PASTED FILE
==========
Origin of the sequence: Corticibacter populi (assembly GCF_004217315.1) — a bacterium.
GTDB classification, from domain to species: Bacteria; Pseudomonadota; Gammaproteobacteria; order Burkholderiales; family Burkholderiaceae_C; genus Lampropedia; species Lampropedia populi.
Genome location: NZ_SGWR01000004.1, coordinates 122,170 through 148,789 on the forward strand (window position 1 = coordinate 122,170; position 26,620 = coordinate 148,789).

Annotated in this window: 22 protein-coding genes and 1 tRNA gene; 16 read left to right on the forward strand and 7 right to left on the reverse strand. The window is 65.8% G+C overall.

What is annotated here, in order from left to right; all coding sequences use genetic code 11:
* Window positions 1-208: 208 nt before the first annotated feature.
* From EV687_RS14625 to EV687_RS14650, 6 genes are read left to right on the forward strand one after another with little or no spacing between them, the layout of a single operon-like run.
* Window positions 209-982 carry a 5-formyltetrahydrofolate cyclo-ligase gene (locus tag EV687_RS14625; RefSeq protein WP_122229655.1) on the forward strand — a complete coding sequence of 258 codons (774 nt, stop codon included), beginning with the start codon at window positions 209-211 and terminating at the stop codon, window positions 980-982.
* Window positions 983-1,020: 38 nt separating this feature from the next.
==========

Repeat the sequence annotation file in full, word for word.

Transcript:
Origin of the sequence: Corticibacter populi (assembly GCF_004217315.1) — a bacterium.
GTDB classification, from domain to species: Bacteria; Pseudomonadota; Gammaproteobacteria; order Burkholderiales; family Burkholderiaceae_C; genus Lampropedia; species Lampropedia populi.
Genome location: NZ_SGWR01000004.1, coordinates 122,170 through 148,789 on the forward strand (window position 1 = coordinate 122,170; position 26,620 = coordinate 148,789).

Annotated in this window: 22 protein-coding genes and 1 tRNA gene; 16 read left to right on the forward strand and 7 right to left on the reverse strand. The window is 65.8% G+C overall.

What is annotated here, in order from left to right; all coding sequences use genetic code 11:
* Window positions 1-208: 208 nt before the first annotated feature.
* From EV687_RS14625 to EV687_RS14650, 6 genes are read left to right on the forward strand one after another with little or no spacing between them, the layout of a single operon-like run.
* Window positions 209-982 carry a 5-formyltetrahydrofolate cyclo-ligase gene (locus tag EV687_RS14625; RefSeq protein WP_122229655.1) on the forward strand — a complete coding sequence of 258 codons (774 nt, stop codon included), beginning with the start codon at window positions 209-211 and terminating at the stop codon, window positions 980-982.
* Window positions 983-1,020: 38 nt separating this feature from the next.